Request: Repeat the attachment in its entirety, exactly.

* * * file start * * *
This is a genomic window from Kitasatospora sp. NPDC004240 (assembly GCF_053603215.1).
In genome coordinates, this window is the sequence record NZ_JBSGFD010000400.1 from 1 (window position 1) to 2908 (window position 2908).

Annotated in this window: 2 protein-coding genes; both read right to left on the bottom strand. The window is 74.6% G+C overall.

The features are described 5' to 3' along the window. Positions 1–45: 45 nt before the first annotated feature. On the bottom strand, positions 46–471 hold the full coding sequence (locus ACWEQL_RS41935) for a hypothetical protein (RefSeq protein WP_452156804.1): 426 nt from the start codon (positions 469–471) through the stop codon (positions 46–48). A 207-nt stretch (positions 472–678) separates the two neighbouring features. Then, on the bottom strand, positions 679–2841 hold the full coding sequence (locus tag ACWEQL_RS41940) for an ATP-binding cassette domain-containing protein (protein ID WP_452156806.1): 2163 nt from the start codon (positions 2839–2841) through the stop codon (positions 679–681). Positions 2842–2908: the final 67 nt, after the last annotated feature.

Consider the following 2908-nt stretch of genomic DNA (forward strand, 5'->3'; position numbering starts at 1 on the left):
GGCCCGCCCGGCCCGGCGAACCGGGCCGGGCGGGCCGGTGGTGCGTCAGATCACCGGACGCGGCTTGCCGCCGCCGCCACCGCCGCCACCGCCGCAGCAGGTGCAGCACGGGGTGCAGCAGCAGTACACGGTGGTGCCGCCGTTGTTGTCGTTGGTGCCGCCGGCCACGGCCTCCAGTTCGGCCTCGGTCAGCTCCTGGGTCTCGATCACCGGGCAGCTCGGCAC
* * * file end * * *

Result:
This is a genomic window from Kitasatospora sp. NPDC004240 (assembly GCF_053603215.1).
In genome coordinates, this window is the sequence record NZ_JBSGFD010000400.1 from 1 (window position 1) to 2908 (window position 2908).

Annotated in this window: 2 protein-coding genes; both read right to left on the bottom strand. The window is 74.6% G+C overall.

The features are described 5' to 3' along the window. Positions 1–45: 45 nt before the first annotated feature. On the bottom strand, positions 46–471 hold the full coding sequence (locus ACWEQL_RS41935) for a hypothetical protein (RefSeq protein WP_452156804.1): 426 nt from the start codon (positions 469–471) through the stop codon (positions 46–48). A 207-nt stretch (positions 472–678) separates the two neighbouring features. Then, on the bottom strand, positions 679–2841 hold the full coding sequence (locus tag ACWEQL_RS41940) for an ATP-binding cassette domain-containing protein (protein ID WP_452156806.1): 2163 nt from the start codon (positions 2839–2841) through the stop codon (positions 679–681). Positions 2842–2908: the final 67 nt, after the last annotated feature.

Consider the following 2908-nt stretch of genomic DNA (forward strand, 5'->3'; position numbering starts at 1 on the left):
GGCCCGCCCGGCCCGGCGAACCGGGCCGGGCGGGCCGGTGGTGCGTCAGATCACCGGACGCGGCTTGCCGCCGCCGCCACCGCCGCCACCGCCGCAGCAGGTGCAGCACGGGGTGCAGCAGCAGTACACGGTGGTGCCGCCGTTGTTGTCGTTGGTGCCGCCGGCCACGGCCTCCAGTTCGGCCTCGGTCAGCTCCTGGGTCTCGATCACCGGGCAGCTCGGCAC